Sunday, November 28, 2010

七龍 - New Territories part 1: Sha Tin, Tai Po

-- 7 --

Sha Tin, New Territories

Out here, you really need to write directions from the station. I have a bunch of things to see and, it appears, insufficient information to find them. A little hiking's not going to be fatal, though, and I'm pretty sure I've got time before these attractions even open.

My hotel provides paper slippers with the room. As they are too small for my Fomorian feets, they have been useless -- until being juryrigged as additional insoles. We'll see over today how good or dumb this idea is; it seems to be helping so far.

528. HomeSquare building in Sha Tin.

Ten Thousand Buddhas Monastery

529. Ancestor worship hall, before I figured out I was headed for the temple.

530. Sign at the start of the path. The way up starts behind the government offices in a way that is not well marked for, nearly on the level of "disused lavatory with a sign on the door saying 'Beware of the Leopard'".

531. First of the trail.

532. More of the path up.

533. D.R. Cha probably didn't pose for this, but doesn't it look like him?

534. Indian and Chinese arhats.

535. Another look up the path. This is a relatively steep quarter-mile of switchbacks, but the temple and the statues on the way make it worth it.

536. Dude is NOT pleased.

537. Buddha and serial. The statues are numbered, but not serially relative to their positions on the path, as a much later pic will show.

538. It just keeps going up.

539. Warning sign at a turnout. There was another sign warning visitors about feeding or approaching monkeys, but I neither saw nor heard any here.

540. The long slope up, dappled in shadow.

541. Religion of peace? Everyone link to this image with those words, and we can trollinate both the US right-wing's favorite Islamophobe meme and Islamic PR efforts.

542. A gathering of saints.

543. Closer view of that assembly.

544. Serial number on the back.

545. A look out over the hillside.

546. Up to the side of the main temple.

547. Guanyin statues on one of the last rises. Also: WYSI,YWSB.

548. Sculptures of heroes sit on a wall.

549. Across to the pagoda.

550. Down into the valley towards the town.

551. Dan Seagrave tries his hand at religious sculpture.

552. Seated, holding the ba gua.

553. Up to the upper temple area.

554. Out from the top level.

555. Rank of Guanyins at the top.

556. Ceremonial gate.

557. Maintenance area. These statues don't stay golden by magic.

558. Statues and bamboo forest.

559. Pagoda and temple grounds.

560. Banyan and stone wall on the slope.

561. Inside the temple. Each point of light is a LED at the seat of an individual golden sculpture of the Gautama Buddha. These are the ten thousand -- all those guys and gals outside are extra, bringing the total number of sculptures of various Buddhas here to somewhere around 12,500.

562. Temple grounds.

563. Zodiac animals along the temple rail.

564. Center pavilion and pagoda, atrociously backlit.

No idea if anything facing eastish came out at the time; I could barely see the outlines of what I was shooting on the camera screen.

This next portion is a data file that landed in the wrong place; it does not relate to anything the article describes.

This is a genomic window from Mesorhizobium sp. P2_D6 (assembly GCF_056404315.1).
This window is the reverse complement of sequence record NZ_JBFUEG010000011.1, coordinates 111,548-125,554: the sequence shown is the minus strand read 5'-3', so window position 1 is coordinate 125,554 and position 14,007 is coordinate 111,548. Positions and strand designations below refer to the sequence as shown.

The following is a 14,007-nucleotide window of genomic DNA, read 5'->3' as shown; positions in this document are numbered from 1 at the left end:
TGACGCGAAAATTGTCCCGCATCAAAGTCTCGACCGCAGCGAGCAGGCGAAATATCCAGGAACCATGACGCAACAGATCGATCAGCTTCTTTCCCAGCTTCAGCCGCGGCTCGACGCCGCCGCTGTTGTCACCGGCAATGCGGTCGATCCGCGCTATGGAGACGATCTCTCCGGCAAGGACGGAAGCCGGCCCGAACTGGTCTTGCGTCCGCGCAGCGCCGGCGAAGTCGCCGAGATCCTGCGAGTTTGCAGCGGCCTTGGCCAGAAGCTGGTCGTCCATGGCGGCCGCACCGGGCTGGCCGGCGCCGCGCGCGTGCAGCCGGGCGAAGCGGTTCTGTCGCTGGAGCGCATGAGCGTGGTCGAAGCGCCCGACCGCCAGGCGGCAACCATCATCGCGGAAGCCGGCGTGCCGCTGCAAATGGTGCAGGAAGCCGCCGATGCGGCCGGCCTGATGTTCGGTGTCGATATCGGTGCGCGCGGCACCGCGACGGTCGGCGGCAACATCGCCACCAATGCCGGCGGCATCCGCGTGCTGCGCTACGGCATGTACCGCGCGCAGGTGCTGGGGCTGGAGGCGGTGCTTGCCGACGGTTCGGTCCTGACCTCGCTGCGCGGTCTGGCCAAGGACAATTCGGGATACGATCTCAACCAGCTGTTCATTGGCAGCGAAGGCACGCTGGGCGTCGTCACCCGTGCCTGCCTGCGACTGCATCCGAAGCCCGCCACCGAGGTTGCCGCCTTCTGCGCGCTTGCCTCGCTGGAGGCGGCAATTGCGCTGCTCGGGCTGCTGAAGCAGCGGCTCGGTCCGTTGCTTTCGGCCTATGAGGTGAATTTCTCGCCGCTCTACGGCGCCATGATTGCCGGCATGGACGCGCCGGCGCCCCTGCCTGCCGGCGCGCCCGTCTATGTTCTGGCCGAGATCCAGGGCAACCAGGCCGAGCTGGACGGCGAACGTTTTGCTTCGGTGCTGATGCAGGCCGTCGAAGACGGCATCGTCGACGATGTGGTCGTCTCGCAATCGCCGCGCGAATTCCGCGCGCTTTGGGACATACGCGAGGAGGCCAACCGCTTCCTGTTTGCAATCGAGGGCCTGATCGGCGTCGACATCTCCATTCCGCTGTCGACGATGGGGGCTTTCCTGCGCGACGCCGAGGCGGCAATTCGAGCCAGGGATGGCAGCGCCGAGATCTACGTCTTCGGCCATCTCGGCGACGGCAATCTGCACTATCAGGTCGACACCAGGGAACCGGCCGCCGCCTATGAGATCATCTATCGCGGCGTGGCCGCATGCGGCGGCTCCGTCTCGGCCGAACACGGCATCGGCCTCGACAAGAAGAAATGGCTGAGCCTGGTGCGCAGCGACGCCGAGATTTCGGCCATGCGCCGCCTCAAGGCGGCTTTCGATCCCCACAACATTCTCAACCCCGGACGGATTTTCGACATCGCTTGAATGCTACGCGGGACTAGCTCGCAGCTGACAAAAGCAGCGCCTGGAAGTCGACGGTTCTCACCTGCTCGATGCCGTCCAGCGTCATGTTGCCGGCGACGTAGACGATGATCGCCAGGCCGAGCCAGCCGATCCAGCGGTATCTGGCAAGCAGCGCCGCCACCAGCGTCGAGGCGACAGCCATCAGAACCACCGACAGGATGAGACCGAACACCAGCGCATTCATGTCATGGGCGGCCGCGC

565. Pavilion, closer, still backlit.

566. Pavilion with side light, finally.

567. Hundred-armed Buddha and off into the valley.

568. Temple front.

569. Guanyin under the pavilion.

570. Lotus pond detail.

571. Sitting Buddha and lotus.

572. Elephant and kirin on the temple rail; someone had a good idea and didn't check if there were going to be more than twelve posts.

573. Out into the town.

574. The hills are alive...with the sound of earthmovers?

Trees from this clearance were in danger of falling on the path as I went down, so I had to keep a weather eye out.

575. Pines and a view into town over the statues.

576. A more traditional composition, of the lone pine coming out of the slope.

577. Non-consecutive serials.

578. Buddhas and the slope.

579. Statues, forest, and the municipal offices.

580. Smoke catches the light at the end of the trail.

581. Another view of the HomeSquare building and government offices.

It's barely 11; if I can find the Heritage Museum, I'll do that. If not, on to Tai Po.

Sha Tin Park

582. Highrises and mountains.

583. Bridge over the river.

584. Sculpture in the council courtyard.

585. You can tell it's a New Town by the ugly brick Brutalist buildings.

Sha Tin is a planned settlement roughly contemporaneous with the British New Towns in the home isles. I've never been to Milton Keynes, but I have been to Government Center, so I know Brutalist urban-renewal government spaces when I see them. This council complex is really bad even for government Brutalism from this era; fortunately, the rest of Sha Tin is a lot better.

586. Rural Hong Kong: palms, highrises, mountains, sky, shot up from the park.

587. Friendly trash can, Sha Tin Park.

Hong Kong Heritage Museum

After a longer than necessary hike on an abraded Achilles from yesterday, I got to the Heritage Museum. It is big and awesome, but I'm hurting for food and hydration, and pretty sure that breaking the New Territories tourpoints into two days was the right thing to do.

588. Cantonese opera playbills.

589. Bamboo-shed stage.

590. Famous open-air stage, kind of the Apollo of Cantonese opera.

591. Slate for 590.

592. Monetary plaque awarded to a '30s-era star by fans in the US.

593. Model of the erection of a temporary bamboo-shed theater.

594. Opera instruments. Note the alto sax mid-frame; Cantonese opera doesn't shy away in terms of incorporating new elements in order to stay relevant.

595. Headgear for different roles.

596. Opera sword. The blade is mirrored, and the rings driven through the back edge are to accent the sound as it swings.

597. An early example of the 'cash fan'. Not invented in Jersey after all. :(

598. Opera costumes.

599. Neolithic stone tools from sites in the New Territories.

600. Barge and trading vessel cutaways.